Located down a quiet side street just off the Dam Square
, we had difficulty finding it at first. We asked around, and the locals pointed us towards a rather discreet golden door with nothing but a buzzer and a tiny sign reading, “Supperclub”. We were buzzed in and greeted by Howie, the friendly co-manager. He said, “oh, the early-birds, welcome” and showed us to our table. At the Supperclub, though, your table is a small one that lays with you atop your bed. Yes, at the Supperclub, you are served a five course meal in bed while a DJ mixes down mellow tunes to a particolored and ever-changing neon atmosphere. For the first two courses, a women with a blindfold and a lampshade was walking around the room, strategically yet seemingly randomly choosing creative places to pose for five minutes or so before moving on to the next pedestal. It gave the club this mellow, modern, and artistic feel that Kara and I both enjoyed. It complimented the gourmet five-course meal superbly. The hospitality, the food, the wine, the music, and the show were all reasons that we would recommend the Supperclub to anyone. Thanks again Howie.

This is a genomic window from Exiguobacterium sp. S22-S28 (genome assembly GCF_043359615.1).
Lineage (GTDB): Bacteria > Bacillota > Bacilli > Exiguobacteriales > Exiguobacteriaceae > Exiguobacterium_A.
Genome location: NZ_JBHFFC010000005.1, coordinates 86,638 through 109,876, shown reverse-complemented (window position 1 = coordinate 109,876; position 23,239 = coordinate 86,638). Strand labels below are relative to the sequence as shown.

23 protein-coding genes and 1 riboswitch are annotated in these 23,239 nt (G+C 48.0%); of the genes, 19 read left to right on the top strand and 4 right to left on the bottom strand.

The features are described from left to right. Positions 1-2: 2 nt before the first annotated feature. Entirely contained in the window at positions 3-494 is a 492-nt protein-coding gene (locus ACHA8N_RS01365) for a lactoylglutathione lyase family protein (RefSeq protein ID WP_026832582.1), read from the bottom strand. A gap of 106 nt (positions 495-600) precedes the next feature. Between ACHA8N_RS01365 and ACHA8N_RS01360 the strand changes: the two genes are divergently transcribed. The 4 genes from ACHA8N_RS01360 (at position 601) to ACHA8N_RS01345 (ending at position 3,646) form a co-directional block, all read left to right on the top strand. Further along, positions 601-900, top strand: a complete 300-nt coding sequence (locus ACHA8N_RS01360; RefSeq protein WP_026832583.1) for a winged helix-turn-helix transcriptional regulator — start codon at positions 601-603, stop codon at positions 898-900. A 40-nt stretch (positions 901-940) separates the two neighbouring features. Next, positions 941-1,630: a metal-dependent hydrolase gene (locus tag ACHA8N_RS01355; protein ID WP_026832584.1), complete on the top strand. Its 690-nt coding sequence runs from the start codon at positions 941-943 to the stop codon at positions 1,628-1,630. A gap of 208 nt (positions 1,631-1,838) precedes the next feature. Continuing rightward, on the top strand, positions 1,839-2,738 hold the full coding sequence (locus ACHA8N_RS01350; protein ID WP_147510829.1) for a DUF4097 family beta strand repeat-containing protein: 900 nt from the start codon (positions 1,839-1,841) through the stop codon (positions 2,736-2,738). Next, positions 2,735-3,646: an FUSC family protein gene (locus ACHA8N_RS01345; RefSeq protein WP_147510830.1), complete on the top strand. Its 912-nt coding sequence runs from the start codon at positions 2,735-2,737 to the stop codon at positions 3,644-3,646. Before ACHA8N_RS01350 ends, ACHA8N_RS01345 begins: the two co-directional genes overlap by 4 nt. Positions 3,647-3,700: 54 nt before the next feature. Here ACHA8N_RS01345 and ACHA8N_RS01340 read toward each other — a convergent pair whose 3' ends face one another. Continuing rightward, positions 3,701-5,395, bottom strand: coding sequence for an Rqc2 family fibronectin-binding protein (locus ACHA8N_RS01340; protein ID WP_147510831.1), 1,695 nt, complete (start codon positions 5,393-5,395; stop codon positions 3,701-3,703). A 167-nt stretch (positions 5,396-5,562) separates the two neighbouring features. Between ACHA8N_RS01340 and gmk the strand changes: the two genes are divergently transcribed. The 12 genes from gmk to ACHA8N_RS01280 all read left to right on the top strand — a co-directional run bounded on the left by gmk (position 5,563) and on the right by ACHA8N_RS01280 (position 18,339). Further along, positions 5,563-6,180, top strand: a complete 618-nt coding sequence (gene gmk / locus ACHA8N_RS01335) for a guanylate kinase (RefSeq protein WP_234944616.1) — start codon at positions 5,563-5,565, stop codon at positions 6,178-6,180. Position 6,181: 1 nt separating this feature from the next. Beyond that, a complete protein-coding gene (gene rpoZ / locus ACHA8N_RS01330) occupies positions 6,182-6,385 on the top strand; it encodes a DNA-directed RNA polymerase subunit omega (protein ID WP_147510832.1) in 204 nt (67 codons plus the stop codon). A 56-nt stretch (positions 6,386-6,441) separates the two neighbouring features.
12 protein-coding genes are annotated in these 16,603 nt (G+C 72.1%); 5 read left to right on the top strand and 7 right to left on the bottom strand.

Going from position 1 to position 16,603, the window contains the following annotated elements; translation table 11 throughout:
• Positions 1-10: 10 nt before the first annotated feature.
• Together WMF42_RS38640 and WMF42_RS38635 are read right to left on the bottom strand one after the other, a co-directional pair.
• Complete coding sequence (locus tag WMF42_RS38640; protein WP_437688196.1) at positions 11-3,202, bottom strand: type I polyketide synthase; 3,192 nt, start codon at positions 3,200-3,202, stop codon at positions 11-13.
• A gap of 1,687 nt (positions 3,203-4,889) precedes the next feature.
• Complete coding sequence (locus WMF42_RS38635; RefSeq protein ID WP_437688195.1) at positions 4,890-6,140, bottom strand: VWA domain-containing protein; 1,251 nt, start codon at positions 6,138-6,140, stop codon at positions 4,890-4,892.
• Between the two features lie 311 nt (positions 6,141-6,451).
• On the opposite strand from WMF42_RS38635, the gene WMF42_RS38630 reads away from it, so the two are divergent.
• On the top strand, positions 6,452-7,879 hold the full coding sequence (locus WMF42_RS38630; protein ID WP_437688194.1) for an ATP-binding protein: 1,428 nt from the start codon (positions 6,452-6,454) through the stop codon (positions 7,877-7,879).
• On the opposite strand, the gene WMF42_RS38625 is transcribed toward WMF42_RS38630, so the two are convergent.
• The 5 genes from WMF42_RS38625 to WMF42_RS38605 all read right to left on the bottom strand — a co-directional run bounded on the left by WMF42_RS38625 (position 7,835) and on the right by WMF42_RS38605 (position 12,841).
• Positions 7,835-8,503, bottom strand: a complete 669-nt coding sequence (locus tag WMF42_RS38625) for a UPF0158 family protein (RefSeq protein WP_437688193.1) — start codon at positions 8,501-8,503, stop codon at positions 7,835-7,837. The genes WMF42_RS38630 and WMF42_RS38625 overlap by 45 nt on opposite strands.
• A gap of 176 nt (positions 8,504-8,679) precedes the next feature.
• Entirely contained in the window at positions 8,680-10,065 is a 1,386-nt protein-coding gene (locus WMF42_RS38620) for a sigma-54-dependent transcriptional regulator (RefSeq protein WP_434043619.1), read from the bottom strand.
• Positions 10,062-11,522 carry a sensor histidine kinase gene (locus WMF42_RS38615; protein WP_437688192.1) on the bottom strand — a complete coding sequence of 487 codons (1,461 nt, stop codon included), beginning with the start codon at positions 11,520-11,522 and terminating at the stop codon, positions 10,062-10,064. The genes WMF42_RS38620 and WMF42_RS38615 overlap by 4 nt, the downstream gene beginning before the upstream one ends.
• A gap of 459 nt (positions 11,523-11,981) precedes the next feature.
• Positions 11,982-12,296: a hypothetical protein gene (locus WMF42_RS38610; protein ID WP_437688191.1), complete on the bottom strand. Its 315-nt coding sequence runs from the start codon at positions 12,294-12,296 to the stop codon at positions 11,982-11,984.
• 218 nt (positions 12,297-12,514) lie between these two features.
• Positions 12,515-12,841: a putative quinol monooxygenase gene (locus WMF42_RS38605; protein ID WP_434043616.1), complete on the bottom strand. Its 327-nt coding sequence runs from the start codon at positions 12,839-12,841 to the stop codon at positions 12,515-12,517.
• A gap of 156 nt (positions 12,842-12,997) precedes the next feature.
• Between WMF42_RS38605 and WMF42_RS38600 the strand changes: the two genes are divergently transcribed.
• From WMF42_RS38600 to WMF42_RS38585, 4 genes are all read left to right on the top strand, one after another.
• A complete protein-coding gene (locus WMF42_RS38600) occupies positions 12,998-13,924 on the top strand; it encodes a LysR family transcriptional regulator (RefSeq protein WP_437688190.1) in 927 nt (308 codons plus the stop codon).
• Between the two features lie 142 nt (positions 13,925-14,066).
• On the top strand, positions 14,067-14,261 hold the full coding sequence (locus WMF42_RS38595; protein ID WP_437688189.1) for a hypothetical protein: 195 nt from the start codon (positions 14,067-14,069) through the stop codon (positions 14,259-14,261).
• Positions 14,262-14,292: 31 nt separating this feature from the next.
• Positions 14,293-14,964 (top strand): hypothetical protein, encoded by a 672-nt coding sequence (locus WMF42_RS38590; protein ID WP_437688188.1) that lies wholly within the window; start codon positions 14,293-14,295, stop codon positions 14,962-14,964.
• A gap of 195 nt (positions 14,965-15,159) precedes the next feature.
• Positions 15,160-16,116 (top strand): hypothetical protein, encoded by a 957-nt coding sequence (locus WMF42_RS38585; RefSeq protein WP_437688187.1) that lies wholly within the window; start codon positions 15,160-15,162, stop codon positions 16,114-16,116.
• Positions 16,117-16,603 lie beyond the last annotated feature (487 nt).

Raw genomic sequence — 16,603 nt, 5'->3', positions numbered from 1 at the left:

**If you visit the website, you will notice that the Supperclub is located in a number of cities other than Amsterdam, so make sure you visit if you are in one of these cities.